Cristiano Ronaldo – Massive expectations were on his shoulders, and it showed in the first two group games, where he was shown up by the likes of Niklas Bendtner. However, his double against Holland for me was more impressive than Gomez’s as the game was effectively a knock out game – a Holland win saw them through and Portugal out. He delivered arguably the performance of the Tournament. He then went on to score the winner in the Quarter Finals against the Czech’s and was a constant threat against Spain in the Semi-Final. He didn’t get to take a penalty in the shoot out due to his want to be the 5th and possibly final taker.

Robin van Persie – He scored in his biggest game and against the best opponents, with a very well taken goal against Germany. However, after the season he had in the Premier League, his European Championships, like the 2010 World Cup, must go down as a failure. He was better than Klaas Jan Huntelaar though. He is another who had a Flat Track Bully season in the league for Schalke.

Mario Balotelli – He went into the tournament unsure of a starting place and with just one international goal to his name. It’s fair to say that he came out with an enhanced reputation. A goal against Ireland in a must win game, followed by an impressive albeit goal less, performance against England. Then in the the Big Game environment of a Semi Final against Germany, he scored two quality goals. He didn’t have a lot to shout about in the Final, but aged only 21, and on the back of a season where he scored two at Old Trafford and a last minute winner over Spurs, he has already showed signs of being a Big Game Player. We shouldn’t forget his penalty against England either. Team mate Di Natale had his best moment in the opening group game against Spain, but was often left out for Cassano, who notched against Ireland but no one else.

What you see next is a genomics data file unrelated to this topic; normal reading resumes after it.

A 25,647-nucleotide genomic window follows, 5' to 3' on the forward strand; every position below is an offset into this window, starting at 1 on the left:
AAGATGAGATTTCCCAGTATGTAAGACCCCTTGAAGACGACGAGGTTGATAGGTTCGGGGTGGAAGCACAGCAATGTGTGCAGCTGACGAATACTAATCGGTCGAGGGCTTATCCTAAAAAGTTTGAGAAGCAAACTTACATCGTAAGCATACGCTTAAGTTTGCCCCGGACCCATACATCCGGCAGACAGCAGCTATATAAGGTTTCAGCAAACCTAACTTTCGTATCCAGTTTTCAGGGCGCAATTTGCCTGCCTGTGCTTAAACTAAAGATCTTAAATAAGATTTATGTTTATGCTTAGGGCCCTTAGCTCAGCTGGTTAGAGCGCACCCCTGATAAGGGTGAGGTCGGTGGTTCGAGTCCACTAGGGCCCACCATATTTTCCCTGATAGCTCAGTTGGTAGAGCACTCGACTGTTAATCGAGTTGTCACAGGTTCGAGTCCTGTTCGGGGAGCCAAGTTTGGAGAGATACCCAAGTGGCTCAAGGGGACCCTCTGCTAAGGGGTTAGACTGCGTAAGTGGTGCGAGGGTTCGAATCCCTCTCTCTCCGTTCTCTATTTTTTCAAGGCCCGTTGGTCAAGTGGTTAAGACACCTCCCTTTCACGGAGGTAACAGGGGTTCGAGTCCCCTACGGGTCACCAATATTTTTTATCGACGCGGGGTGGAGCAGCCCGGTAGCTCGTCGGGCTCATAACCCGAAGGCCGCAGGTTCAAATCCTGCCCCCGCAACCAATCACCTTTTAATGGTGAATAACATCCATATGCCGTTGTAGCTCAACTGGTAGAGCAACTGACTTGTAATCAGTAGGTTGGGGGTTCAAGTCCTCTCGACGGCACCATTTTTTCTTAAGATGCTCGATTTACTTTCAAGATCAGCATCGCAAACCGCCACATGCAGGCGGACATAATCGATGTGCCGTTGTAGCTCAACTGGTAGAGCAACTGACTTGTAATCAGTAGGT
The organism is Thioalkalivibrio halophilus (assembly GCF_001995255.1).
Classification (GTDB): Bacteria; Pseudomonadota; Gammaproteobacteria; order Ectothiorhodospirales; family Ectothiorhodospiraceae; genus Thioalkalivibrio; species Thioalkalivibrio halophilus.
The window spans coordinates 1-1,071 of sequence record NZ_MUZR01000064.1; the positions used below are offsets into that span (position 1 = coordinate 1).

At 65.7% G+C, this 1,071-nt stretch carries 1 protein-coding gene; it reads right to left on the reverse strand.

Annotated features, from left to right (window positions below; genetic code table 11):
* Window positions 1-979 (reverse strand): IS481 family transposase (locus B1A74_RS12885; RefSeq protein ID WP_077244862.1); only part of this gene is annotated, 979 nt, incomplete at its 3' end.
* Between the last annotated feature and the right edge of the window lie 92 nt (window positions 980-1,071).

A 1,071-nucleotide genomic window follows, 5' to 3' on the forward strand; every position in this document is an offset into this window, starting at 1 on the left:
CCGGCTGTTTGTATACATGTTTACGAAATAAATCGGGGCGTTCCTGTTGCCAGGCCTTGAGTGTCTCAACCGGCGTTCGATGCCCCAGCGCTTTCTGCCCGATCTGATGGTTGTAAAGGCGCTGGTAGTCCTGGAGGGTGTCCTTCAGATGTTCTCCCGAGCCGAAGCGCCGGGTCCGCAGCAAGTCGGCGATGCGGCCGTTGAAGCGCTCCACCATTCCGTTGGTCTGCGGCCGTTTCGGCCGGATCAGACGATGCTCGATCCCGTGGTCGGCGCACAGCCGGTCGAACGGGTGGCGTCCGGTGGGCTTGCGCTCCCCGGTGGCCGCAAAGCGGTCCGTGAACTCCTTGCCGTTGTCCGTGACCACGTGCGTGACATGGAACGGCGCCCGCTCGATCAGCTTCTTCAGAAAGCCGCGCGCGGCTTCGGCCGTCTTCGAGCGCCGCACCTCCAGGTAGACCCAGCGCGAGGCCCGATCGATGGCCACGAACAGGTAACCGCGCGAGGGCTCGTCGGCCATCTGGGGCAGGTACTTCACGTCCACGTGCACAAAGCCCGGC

Zlatan Ibrahimovic – To an extent, he laid to rest his Big Game Bottler tag. Goals in the opening game against Ukraine and and the final game against France saw him meet most people’s expectations (maybe not his own of three hat tricks in the group stages). However, Ukraine were one of the weaker teams at the tournament, and when Sweden beat France 2-0, they were already out, so the pressure was off. The most important game was that against England. He didn’t score, so the jury is still out on his big game credentials. He probably doesn’t even know who won last night.

Wayne Rooney – Unfortunately continued his World Cup form. He did at least score one goal (from 1 yard), which unfortunately fooled people (Roy included) that he should stay in the team. He did, at least score more than Karim Benzema who seemed to play wide or deep, but not really in the area.

All in all, there weren’t really many surprises from a Big Game Player perspective. None of the leading names really performed differently to their League seasons – with the exception of Wayne Rooney. In the league, he scored 8 goals against Top 6 opponents, and in 2011 he scored in the Champions League Final. Everyone else reverted to form.